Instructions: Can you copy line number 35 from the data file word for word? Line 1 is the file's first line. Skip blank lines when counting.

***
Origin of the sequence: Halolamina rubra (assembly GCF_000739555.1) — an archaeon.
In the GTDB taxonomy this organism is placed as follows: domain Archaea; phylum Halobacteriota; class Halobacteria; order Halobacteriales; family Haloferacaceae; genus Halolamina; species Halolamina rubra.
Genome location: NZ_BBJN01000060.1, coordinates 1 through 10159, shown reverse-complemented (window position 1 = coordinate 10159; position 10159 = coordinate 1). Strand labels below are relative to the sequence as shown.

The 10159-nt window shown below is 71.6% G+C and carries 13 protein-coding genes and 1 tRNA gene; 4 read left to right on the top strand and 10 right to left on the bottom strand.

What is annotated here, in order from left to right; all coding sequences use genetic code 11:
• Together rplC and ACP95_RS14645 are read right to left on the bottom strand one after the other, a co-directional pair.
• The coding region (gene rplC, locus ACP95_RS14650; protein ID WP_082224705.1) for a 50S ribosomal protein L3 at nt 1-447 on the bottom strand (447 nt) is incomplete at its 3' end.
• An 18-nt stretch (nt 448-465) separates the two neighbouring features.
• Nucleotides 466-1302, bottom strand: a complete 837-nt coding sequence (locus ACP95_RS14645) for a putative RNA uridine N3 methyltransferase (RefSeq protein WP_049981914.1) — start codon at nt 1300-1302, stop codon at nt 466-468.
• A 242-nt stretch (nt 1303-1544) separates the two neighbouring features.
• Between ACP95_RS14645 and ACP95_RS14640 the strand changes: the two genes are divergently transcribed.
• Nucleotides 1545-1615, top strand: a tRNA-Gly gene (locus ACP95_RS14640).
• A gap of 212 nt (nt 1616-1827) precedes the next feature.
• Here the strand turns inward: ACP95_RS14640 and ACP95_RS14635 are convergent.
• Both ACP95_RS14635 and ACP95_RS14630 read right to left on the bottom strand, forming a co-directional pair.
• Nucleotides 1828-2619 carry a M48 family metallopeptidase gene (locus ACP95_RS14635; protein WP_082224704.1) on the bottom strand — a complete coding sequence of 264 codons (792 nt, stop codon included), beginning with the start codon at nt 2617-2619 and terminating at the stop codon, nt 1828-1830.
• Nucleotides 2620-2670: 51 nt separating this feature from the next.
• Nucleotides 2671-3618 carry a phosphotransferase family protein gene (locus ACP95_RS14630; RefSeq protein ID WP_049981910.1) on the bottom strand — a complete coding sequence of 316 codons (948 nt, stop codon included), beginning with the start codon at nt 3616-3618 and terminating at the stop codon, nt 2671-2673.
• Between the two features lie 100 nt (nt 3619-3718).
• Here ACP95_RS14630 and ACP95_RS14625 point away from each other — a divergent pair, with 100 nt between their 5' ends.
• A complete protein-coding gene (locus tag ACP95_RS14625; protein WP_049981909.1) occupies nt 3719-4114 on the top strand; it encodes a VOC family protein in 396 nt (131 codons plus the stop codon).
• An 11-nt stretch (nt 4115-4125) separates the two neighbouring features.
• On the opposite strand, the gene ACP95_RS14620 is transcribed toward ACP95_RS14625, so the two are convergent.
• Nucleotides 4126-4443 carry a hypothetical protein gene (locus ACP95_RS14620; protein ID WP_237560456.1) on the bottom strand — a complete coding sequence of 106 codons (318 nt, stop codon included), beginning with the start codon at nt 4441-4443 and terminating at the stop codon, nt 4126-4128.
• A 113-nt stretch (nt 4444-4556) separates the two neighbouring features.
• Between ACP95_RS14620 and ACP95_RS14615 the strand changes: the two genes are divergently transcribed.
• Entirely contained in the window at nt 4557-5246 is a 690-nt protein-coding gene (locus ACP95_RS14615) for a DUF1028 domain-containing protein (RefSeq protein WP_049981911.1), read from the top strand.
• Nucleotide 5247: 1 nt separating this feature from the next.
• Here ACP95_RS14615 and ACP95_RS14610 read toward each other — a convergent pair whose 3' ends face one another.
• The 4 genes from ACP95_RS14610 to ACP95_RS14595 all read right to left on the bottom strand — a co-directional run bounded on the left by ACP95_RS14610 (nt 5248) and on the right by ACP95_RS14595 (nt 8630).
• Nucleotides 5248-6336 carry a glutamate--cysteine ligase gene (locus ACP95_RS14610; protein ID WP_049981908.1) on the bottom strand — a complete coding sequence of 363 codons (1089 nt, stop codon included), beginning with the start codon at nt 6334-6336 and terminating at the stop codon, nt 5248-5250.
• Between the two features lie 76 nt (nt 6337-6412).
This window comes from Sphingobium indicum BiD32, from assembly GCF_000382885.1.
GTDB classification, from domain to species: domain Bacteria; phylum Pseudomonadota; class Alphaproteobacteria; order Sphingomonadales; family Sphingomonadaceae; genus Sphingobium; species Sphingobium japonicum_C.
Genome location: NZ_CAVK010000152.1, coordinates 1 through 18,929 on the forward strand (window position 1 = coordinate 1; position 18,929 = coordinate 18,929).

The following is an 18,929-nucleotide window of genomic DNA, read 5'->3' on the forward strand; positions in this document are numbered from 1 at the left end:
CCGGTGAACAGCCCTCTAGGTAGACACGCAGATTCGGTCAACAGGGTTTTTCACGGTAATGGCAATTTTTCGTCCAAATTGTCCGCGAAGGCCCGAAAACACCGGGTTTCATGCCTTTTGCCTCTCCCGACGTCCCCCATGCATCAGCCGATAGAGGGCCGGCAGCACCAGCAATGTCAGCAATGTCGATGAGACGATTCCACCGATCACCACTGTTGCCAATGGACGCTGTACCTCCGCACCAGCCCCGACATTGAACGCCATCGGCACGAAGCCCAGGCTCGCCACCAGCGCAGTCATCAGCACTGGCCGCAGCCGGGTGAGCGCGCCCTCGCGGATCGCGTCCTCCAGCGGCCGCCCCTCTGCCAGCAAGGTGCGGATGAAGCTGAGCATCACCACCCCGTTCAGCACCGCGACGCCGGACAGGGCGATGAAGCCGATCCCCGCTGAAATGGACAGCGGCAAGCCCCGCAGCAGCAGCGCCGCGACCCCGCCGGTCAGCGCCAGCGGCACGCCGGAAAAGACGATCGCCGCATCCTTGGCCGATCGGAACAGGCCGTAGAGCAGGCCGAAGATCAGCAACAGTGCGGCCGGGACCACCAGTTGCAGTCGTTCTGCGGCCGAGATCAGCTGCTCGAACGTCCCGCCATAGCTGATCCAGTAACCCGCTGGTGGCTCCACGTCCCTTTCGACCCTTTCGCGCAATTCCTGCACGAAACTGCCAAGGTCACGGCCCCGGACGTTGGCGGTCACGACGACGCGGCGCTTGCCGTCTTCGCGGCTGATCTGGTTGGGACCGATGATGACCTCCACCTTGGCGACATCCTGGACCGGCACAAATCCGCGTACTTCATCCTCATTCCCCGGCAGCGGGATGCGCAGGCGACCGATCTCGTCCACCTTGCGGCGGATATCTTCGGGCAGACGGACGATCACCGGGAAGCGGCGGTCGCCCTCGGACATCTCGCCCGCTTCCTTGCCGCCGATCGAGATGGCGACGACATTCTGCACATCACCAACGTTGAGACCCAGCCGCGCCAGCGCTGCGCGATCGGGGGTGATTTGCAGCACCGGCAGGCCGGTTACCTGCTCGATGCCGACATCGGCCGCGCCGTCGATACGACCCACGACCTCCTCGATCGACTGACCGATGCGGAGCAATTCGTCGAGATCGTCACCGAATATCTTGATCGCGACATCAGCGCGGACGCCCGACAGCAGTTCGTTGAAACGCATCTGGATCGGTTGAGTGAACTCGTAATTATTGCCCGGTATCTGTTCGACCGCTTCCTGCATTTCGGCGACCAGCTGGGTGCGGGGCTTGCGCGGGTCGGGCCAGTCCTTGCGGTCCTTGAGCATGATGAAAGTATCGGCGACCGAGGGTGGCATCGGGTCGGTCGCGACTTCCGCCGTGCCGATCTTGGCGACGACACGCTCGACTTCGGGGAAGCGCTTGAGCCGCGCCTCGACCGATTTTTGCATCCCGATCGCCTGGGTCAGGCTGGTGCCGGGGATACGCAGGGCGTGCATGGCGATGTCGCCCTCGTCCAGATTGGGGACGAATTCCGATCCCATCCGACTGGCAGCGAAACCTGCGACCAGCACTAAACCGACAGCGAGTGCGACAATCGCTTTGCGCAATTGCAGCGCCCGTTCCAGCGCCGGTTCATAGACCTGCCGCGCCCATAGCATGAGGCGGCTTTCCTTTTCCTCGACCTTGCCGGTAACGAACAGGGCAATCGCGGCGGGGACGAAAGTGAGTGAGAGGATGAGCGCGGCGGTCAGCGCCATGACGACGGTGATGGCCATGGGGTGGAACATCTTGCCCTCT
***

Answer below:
Genome location: NZ_CAVK010000152.1, coordinates 1 through 18,929 on the forward strand (window position 1 = coordinate 1; position 18,929 = coordinate 18,929).